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Abubakari II: Africa's Greatest Explorer? And Mansa Musa: The Richest Man Who Ever Lived?
 
February 11 – February 24, 2021
 
Praising the Past

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Abubakari II and Mansa Musa (King Moses in Mandinka) ruled as emperors, one after the other, in one of the greatest states to arise in the medieval world. Their lands brimmed with prosperous cities. They commanded large and formidable armies. They lived in sumptuous palaces and the riches of the mountains, plains, and deserts were spread at their feet. They amazed the world with their exploits and created enduring legends that still tantalize and amaze us today.

The empire of Mali arose out of the ruins of the earlier empire of ancient Ghana and exceeded its predecessor in size and wealth. Forged into existence by Sundiata Keita (the original "Lion King," but that is a story for another time), the empire of Mali became rich and powerful through its control of the transport of gold, salt, cowrie shells, copper, and other goods across the daunting Sahara Desert, the largest in the world.

Backed by its military prowess, Mali also taxed nearly all the other trade entering West Africa. Most of its residents were farmers who raised rice and sorghum. The citizens of this Black empire lived in splendor even after these men’s reign while England and France tore each other apart in the One Hundred Years War (1337 to 1453.)

The fabled city of Timbuktu, Mali gained an international reputation for academic vigor. In "Lost Cities of Africa," the British historian Basil Davidson reminded us that "Scholars sheltered in relative ease and security in Timbuktu." The empire's rulers promoted intellectual excellence, commercial expansion, as well as progress in the arts and industries.
Upon Mansa Musa's return from Mecca, he established religious schools in Timbuktu, built mosques in Muslim trading cities, and sponsored those who wanted to continue religious studies elsewhere.
Abubakari was a nephew, some say great nephew of Sundiata Keita, who had died in 1255. Abubakari was chosen as the ninth "mansa" (ruler) of imperial Mali after a series of palace intrigues and murders rivaling anything in Shakespeare or "Game of Thrones." He became known as Abubakari II.

It soon became evident that power and riches were not enough for him. Riding along the borders of his great realm, he became frustrated. As many scholars have noted "He became obsessed with finding out what lay beyond the vast Atlantic Ocean." He scorned those who said it could not be crossed. He mocked those who were fearful of its roaring waves.

He commissioned a fleet "of at least 200, or possibly up to 400 ships," according to a recent edition of the British magazine "HistoryExtra" to search for the opposite shore. The same article reports that "from this voyage, just one solitary vessel returned with the surviving captain telling terrible tales about the other boats having been swept away by a colossal current and consumed by whirlpools."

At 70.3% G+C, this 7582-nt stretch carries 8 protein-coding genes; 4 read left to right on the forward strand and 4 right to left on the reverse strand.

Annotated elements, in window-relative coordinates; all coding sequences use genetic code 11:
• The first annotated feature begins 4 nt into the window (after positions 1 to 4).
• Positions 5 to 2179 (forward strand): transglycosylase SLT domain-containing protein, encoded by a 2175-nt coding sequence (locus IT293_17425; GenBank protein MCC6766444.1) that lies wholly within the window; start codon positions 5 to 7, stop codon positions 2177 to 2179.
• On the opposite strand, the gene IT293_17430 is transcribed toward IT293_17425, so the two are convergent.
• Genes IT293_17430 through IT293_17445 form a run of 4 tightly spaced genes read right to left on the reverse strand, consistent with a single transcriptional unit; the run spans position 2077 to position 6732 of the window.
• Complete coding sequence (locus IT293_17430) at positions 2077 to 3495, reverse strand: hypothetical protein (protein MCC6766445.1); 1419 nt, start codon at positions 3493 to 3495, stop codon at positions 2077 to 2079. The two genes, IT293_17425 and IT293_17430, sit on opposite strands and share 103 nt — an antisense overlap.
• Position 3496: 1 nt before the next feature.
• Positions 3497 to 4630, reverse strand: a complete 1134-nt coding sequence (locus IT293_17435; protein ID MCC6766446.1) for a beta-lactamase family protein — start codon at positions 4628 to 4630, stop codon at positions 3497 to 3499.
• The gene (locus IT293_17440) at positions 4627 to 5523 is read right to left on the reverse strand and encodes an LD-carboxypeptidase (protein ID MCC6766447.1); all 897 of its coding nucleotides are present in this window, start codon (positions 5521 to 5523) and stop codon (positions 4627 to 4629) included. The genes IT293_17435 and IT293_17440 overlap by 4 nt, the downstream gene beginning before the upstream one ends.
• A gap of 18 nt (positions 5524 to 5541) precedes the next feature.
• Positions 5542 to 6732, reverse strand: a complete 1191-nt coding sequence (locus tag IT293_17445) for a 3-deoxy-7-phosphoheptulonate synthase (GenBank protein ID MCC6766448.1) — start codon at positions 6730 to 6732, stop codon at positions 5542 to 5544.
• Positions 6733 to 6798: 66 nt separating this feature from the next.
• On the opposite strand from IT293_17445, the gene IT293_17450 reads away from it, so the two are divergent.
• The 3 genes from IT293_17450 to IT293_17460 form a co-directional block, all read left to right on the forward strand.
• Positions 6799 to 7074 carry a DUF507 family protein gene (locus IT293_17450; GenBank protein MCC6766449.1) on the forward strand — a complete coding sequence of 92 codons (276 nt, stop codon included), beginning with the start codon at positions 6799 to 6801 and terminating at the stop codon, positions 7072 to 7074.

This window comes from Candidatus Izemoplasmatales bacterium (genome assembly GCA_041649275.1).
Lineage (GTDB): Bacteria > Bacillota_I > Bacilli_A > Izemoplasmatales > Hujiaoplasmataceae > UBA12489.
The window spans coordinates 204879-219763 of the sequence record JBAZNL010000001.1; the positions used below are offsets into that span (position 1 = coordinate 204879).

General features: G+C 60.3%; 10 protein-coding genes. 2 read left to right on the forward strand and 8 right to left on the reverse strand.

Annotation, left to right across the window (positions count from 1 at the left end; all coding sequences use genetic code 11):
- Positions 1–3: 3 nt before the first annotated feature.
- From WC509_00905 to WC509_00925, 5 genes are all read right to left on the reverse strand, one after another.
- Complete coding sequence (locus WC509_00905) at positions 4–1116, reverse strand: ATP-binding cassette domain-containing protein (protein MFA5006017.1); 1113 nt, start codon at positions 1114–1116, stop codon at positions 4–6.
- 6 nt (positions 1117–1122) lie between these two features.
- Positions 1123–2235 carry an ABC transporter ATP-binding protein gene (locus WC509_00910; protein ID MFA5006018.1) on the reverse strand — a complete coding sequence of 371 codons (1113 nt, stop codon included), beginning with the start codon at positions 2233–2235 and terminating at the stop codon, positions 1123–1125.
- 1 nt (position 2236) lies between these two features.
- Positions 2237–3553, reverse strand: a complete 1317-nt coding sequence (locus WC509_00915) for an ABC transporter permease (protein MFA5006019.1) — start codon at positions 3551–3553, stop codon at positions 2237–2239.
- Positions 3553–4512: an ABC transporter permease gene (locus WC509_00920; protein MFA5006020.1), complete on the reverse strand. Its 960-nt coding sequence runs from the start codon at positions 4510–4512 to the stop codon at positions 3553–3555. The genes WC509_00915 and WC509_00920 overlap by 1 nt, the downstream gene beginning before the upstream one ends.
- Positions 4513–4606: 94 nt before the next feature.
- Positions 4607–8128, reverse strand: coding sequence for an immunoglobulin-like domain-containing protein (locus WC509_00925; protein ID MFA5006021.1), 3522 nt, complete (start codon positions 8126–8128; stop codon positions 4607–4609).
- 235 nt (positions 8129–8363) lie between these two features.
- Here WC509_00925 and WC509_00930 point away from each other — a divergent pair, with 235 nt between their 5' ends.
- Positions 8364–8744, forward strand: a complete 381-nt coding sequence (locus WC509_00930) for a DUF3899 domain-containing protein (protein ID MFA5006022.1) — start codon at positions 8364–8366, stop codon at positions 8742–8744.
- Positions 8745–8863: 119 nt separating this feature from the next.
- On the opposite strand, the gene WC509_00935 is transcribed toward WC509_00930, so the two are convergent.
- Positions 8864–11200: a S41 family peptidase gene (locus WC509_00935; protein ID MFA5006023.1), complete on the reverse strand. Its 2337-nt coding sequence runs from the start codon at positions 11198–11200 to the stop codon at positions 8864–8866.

He dismissed such a fearful tale out of hand. A bold man, he then took bold and unprecedented action. As the BBC News reported in December 2000, in a retrospective on his unbelievable life: "In 1311, he handed over the throne to a brother, Kankou Moussa, and set off on an expedition to explore the unknown." Kankou Moussa ascended to the throne and is better known to history as "Mansa Musa."

Abubakari II departed from the coast of West Africa from a site in what is now modern-day Gambia with 2,000 vessels filled with sailors, their wives, food, water, and even gold.

Thirteen years later, Mansa Musa described what happened next to a rapt group of Egyptians in Cairo, ending with these words explaining how his predecessor, Abubakari II, renounced his throne, gave the throne to Mansa Musa, and sailed into the Atlantic and was never heard from again: "Then he conferred on me the regency during his absence, and departed with his men on the ocean trip, never to return nor to give a sign of life."

At that time, Mansa Musa was on a history making trip of his own. When he stopped in Egypt, he was on his way to the holy city of Mecca for his hajj or pilgrimage. He had already conquered two dozen cities and through his control of local trade routes and gold fields made the empire of Mali the world's largest producer of gold.

He did not make his pilgrimage by himself. In the mid-1320s, he led a group of 60,000 men adorned with brocade and Persian silk, including 12,000 prisoners who each carried four pounds of gold bars and scores of others clad in silk who walked with gold staffs, handled luggage, and served as hostlers. There were also 80 camels that each carried between 50 and 300 pounds of gold dust. Mansa Musa distributed much of this treasure to the poor he met along his line of march. He led a glittering ebony army of thousands across the gold-colored sands of the Sahara. His net worth has been estimated at $400 billion dollars. Some experts have called him the richest man who ever lived.

"World History," from AMSCO School Publications, Inc notes that "His pilgrimage displayed Mali's wealth to the outside world. Mansa Musa's visit to Mecca deepened his devotion to Islam. Upon his return, he established religious schools in Timbuktu, built mosques in Muslim trading cities, and sponsored those who wanted to continue religious studies elsewhere. Though most West Africans continued to hold onto their traditional beliefs, Mansa Musa's reign deepened support for Islam in Mali."

When he died in 1337, Mansa Musa left behind a wealthy stable Black government.

NEXT ISSUE: The Mystery of Abubakari II's Voyage.
 
 
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